Of course, that scares the crap out of my head and my heart and I instantly start to think about all the ways I’d do it wrong (as if that’s a thing – writing wrong?), all the ways I’d fail, all the ways people would judge what I wrote and all of the ways I’d be lacking, always lacking. Why is it that our consciousness believes that in order to protect our tender souls, it must push us away from being who we truly are? From what we truly desire?

It is a lie that one can fail. There is no such thing as failure, or success. There is only doing. There is only joy and fear.

I am always, constantly, daily tired of living in fear and I am always, constantly, daily afraid of letting go of my fear. Yet this too is because I’m afraid I’ll fail. I’m afraid I won’t let go of my fear properly. I’m afraid it will come back (it will) and that this will mean I can’t do it (it doesn’t). When in fact, I did do it, it just came back and I must do it again. Constantly. Every moment. I must do it again, until it too, just like living in fear is now, becomes habit.

“Yet,” my brain says, “how tiring it will be to be so vigilant, to constantly be aware and mindful of your thoughts. To have to stop yourself and reprogram your mind. Aren’t you tired already, just thinking about it?” However, I’m already doing that. My mind is so vigilant that even when I’m asleep, if I try to let go, it grasps ahold of me, sometimes even waking me up to make sure that I don’t let go of my anxiety and my fear. To ensure that I am always aware of it. That is tiring already. So, why does it matter if this would be tiring also? Exhausted with a purpose and all that jazz.

I have a home now. A beautiful home, surrounded by trees and covered in their fallen leaves. My children pick them up and excitedly show me the colors, in awe of what they’ve just created by their finding. In the morning, we wake up and gaze out the window to see deer wandering through the leaves, eating the grass underneath.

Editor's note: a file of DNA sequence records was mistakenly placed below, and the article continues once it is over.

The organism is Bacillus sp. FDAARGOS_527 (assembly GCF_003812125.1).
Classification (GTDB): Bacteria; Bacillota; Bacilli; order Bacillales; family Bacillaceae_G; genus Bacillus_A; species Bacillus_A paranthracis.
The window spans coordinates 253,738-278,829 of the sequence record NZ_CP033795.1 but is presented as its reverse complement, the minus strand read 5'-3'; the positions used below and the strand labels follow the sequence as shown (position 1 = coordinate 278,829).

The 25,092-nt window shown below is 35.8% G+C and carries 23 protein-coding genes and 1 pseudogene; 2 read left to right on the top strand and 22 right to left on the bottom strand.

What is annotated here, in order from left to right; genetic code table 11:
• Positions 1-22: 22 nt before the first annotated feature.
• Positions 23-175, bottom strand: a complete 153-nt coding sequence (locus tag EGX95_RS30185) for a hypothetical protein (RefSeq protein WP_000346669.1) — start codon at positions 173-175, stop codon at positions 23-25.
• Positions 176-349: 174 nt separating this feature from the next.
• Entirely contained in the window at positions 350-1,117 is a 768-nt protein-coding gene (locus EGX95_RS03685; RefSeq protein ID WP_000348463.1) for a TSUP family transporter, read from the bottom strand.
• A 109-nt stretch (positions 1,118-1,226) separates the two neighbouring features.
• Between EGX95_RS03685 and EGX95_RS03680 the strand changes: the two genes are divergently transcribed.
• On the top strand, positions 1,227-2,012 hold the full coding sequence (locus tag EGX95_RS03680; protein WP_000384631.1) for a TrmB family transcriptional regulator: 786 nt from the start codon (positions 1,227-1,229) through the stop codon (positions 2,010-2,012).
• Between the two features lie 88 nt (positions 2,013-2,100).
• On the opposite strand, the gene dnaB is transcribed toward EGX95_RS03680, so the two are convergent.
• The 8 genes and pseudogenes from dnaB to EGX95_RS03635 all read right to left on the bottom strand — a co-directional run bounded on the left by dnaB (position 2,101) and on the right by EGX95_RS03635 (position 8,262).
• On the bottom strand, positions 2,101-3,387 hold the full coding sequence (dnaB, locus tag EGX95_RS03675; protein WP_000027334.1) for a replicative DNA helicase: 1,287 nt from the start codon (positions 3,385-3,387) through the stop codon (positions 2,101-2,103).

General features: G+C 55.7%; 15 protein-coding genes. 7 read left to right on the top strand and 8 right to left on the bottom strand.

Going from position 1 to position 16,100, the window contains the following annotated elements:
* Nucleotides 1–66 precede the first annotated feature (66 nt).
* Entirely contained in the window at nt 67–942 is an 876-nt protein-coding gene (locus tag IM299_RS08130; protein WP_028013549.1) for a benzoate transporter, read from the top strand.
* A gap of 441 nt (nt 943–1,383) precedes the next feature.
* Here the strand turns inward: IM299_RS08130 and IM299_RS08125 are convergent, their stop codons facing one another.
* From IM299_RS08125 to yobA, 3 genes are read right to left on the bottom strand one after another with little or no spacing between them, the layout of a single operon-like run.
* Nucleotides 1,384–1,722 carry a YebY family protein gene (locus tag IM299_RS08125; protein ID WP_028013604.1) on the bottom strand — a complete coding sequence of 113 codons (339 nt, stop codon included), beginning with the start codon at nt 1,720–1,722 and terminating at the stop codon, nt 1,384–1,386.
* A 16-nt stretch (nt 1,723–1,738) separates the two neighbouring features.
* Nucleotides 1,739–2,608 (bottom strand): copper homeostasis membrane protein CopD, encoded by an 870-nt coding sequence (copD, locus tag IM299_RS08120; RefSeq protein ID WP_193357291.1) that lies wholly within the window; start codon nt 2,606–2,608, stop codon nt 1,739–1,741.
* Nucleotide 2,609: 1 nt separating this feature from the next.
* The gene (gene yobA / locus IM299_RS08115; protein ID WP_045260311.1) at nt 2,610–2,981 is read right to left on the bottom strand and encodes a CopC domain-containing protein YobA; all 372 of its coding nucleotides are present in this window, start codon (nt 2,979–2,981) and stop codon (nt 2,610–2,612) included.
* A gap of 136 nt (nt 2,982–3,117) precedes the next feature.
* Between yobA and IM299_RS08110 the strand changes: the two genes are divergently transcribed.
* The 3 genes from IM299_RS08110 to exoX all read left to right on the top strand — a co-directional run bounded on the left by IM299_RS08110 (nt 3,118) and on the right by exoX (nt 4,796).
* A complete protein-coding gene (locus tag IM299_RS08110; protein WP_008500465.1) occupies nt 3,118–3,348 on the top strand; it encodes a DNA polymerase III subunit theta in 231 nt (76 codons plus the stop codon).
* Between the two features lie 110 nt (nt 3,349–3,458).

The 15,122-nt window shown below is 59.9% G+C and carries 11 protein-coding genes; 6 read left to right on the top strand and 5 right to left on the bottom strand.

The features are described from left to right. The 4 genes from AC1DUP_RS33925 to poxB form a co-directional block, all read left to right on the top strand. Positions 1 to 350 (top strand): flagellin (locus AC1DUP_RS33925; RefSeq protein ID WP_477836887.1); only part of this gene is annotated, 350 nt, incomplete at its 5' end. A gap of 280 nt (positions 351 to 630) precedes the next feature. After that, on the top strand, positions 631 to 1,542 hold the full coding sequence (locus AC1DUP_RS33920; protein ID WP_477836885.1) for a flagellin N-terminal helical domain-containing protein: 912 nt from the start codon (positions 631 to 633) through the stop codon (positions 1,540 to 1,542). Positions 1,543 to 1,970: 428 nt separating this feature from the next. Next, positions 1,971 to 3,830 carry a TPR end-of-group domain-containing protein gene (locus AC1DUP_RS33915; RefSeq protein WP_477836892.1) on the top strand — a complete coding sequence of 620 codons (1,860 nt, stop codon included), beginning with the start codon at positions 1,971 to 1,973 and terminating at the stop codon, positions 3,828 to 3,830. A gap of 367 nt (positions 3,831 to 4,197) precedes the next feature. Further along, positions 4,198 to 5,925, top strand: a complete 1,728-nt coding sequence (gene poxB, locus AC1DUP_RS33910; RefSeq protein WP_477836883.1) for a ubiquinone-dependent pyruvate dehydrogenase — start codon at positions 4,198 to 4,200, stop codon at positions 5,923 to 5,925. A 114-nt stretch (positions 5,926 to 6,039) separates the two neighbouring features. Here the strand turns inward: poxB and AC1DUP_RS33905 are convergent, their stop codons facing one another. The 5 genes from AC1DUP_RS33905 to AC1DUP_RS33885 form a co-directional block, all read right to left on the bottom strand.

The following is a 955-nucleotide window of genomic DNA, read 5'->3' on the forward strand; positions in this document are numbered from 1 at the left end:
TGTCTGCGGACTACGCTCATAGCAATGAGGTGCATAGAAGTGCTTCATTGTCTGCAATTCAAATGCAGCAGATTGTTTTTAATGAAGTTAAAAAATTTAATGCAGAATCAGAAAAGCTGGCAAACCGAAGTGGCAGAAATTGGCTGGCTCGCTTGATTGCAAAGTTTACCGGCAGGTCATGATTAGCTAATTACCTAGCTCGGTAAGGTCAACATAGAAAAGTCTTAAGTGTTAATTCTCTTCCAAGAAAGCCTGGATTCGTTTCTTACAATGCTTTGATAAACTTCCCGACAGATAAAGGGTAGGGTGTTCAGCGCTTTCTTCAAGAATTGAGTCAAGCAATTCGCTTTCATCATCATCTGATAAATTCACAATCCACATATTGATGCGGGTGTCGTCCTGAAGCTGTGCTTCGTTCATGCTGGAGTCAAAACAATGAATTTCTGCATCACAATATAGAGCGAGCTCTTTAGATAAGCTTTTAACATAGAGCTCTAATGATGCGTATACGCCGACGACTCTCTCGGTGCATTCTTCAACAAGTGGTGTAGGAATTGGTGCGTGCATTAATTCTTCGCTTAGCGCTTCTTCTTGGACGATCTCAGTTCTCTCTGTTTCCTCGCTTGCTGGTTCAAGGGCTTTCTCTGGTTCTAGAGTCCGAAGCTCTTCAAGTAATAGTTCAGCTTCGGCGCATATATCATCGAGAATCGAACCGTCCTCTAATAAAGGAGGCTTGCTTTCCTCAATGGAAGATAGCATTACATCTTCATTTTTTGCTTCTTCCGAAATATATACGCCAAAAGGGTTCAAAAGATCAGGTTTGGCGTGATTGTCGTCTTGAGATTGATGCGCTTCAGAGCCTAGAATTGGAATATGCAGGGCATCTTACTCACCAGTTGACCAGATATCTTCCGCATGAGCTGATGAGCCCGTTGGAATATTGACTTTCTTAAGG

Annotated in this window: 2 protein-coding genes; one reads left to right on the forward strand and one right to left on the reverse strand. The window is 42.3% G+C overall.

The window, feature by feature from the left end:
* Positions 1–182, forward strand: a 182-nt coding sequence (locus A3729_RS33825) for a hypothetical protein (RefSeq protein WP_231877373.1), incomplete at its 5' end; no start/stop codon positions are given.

I have friends. I have kindred spirits who make my heart burst with happiness just to think of them. People that truly love me and want me in their lives because of the unique joy I bring.

I have a husband who loves me and chose to live his future with me, combining our lives into one family, one shared experience. Yet I doubt this. Constantly. I fight with him to make him prove how he loves me, as if our life isn’t daily proof. As if his going to work in a job he doesn’t like in order to support our family isn’t proof. As if his living in America and always making the best choices for our family isn’t proof. As if his care and love for his children isn’t somehow connected to me always and isn’t proof. I committed to him, yet I didn’t accept that commitment, either by him or by myself. I am still holding back in order not to get hurt. But were anything to happen to our relationship, to our family, to our love, I would be devastated. So it didn’t work; I haven’t protected myself at all.